By Sue Murphy
This was a good summer for movies. With “Aladdin” and “The Lion King” coming out back-to-back, it was like a Disney-palooza. While the thermometer hovered at 95 degrees, I spent many happy hours sitting in the dark with my Junior Mints.
I also went to see Red Mountain Theatre’s production of “Matilda,” which was great fun. No Junior Mints there, but I really didn’t need them, and that’s saying something.
I love live theater. The first production I ever saw was “Camelot.” I was probably 10 years old, and when the big velvet curtains parted and the first strains of music rose from the orchestra pit, I was hooked.
Movies and live theater are very different creatures. Movie directors have acres and acres of screen to fill. The actors may be front and center, but they’re surrounded by buildings and street signs and specific dish towels slung over someone’s shoulder, and every item needs to be true to the story. Because the audience gets such a super-zoom view every single minute, every soup can label, every song on the car radio, every subtle facial expression has to be authentic. If the story includes snowfall, it can’t be filmed in the Sahara. If a scene takes place in a dust storm, the director must pack up the cast and crew and carry them to a place where a lot of dust can be stirred up on cue. There’s a small town in Illinois close to where my sister lives that a production company sank thousands of dollars into just so they could film a scene where they blew up a gas station in a Superman movie. No wonder movie tickets are so expensive.
In a live theater, the same effect would be accomplished with an offstage blast and a flash of light. The stage director is working with considerably less space and a considerably smaller budget, so the images the audience sees must be condensed. In the recent film version of “The Lion King,” great care was taken to make the animals appear real (other than the fact that they could talk, of course). The animals in the stage production of “The Lion King” were people in bright, artistic costumes. The background animals were giant puppets on wheels.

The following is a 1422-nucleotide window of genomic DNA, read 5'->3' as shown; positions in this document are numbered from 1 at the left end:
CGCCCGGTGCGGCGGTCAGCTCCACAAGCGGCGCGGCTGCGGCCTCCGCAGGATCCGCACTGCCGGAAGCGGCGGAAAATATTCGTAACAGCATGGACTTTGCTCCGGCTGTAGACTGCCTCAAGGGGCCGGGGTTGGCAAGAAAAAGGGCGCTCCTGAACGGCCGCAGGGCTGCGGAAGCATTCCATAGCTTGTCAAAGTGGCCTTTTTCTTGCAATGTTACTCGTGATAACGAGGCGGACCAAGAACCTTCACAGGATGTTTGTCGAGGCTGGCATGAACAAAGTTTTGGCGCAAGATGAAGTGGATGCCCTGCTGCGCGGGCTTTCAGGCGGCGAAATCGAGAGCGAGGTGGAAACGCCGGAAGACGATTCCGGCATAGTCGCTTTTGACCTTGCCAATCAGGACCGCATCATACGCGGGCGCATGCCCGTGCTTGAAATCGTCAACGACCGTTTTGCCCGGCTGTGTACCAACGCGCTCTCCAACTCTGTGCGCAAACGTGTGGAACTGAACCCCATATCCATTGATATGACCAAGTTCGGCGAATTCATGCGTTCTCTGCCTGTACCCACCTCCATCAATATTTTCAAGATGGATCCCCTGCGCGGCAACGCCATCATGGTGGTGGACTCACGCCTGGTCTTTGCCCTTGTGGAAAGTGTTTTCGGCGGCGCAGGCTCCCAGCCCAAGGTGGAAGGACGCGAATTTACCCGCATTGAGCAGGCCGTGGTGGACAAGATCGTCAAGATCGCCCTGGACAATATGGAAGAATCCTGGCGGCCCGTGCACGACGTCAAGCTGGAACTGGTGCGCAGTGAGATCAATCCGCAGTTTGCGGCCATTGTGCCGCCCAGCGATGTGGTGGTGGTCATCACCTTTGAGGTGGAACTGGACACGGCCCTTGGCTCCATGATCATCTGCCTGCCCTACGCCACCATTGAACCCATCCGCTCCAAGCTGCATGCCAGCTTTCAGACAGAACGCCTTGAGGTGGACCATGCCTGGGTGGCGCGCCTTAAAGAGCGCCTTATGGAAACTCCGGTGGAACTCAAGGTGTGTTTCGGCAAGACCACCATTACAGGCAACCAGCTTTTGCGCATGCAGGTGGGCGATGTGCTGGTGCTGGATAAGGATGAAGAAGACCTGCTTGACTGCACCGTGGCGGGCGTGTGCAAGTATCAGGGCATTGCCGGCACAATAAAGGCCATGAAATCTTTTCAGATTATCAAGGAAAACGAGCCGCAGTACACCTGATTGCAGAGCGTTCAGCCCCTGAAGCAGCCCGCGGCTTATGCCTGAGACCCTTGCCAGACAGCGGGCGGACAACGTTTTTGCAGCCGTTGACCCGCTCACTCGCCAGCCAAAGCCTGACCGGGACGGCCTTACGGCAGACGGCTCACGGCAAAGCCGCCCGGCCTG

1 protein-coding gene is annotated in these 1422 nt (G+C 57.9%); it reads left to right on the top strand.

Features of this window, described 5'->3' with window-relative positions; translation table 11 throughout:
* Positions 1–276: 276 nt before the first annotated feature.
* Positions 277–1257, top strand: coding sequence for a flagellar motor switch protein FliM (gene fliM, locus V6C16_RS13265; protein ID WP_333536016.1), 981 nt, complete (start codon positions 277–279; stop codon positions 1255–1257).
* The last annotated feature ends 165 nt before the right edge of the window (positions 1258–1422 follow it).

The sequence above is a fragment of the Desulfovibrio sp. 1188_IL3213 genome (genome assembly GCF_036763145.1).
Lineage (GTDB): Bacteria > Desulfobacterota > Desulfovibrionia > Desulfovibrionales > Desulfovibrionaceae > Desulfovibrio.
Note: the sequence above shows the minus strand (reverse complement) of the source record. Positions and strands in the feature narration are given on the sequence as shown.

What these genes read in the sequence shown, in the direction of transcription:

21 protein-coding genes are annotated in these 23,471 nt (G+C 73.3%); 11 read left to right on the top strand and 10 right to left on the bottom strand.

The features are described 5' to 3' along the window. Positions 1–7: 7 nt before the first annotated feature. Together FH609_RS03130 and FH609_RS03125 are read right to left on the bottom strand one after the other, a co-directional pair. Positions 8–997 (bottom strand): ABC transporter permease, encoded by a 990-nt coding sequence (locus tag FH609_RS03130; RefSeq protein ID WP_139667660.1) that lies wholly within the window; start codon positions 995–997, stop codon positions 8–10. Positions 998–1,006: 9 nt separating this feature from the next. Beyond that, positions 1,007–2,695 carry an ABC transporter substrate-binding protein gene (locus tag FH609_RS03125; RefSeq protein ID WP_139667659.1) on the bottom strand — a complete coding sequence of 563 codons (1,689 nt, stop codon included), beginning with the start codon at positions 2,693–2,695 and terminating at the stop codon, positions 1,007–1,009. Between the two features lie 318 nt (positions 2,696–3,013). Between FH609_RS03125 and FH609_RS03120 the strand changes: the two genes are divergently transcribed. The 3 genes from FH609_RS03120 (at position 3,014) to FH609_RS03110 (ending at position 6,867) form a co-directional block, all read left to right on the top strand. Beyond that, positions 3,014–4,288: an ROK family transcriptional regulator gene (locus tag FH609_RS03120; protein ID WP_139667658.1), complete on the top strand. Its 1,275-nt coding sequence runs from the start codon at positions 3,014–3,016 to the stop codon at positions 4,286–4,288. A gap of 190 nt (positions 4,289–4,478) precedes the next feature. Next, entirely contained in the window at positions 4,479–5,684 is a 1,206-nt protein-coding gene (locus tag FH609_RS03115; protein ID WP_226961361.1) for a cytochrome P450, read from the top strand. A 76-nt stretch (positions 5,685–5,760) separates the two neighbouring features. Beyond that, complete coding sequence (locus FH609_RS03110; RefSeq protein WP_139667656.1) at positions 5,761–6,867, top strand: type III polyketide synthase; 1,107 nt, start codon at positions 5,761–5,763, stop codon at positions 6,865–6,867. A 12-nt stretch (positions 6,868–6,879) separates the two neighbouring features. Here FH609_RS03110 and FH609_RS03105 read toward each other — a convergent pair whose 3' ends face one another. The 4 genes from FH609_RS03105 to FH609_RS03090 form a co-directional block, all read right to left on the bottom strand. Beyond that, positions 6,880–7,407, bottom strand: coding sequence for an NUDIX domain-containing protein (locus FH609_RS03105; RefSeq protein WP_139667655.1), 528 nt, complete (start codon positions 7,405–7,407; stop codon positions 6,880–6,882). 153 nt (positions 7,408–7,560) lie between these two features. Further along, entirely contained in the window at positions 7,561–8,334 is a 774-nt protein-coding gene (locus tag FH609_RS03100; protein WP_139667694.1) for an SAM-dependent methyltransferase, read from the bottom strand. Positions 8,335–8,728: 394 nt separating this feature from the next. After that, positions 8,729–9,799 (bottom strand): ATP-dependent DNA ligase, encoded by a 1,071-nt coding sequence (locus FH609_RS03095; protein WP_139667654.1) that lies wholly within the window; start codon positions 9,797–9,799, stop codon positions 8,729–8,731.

The remarkable thing is that both versions of the story worked beautifully.
Movies are like big sprawling novels. They use the tools at their disposal to make the audience’s experience bigger and louder to command their full attention. Live theater is more like poetry. The director cuts to the essence of the story by distilling it down to its most vital parts.
If you miss the big screen showing of a movie, you needn’t worry. Within the year, it will be available on video, and eventually it will make it to Amazon or Netflix or even a regular non-paying channel. If you miss a live theater production … well, I’m sorry. Yes, the play may be put on somewhere else, but that particular production, with that cast and that set and that magical mix of audience members, is gone for good. It was a moment in time, and time moves on.
From the previews, this fall will be another banner season at the movies, and I am squirreling away my Junior Mint money in preparation. I’ve also bought season tickets to the theater. I’m going big, I’m going small. I’m going all out.
So, buy a ticket this season. Buy two. Have popcorn instead of Junior Mints. There are no real rules —except to silence your cell phone.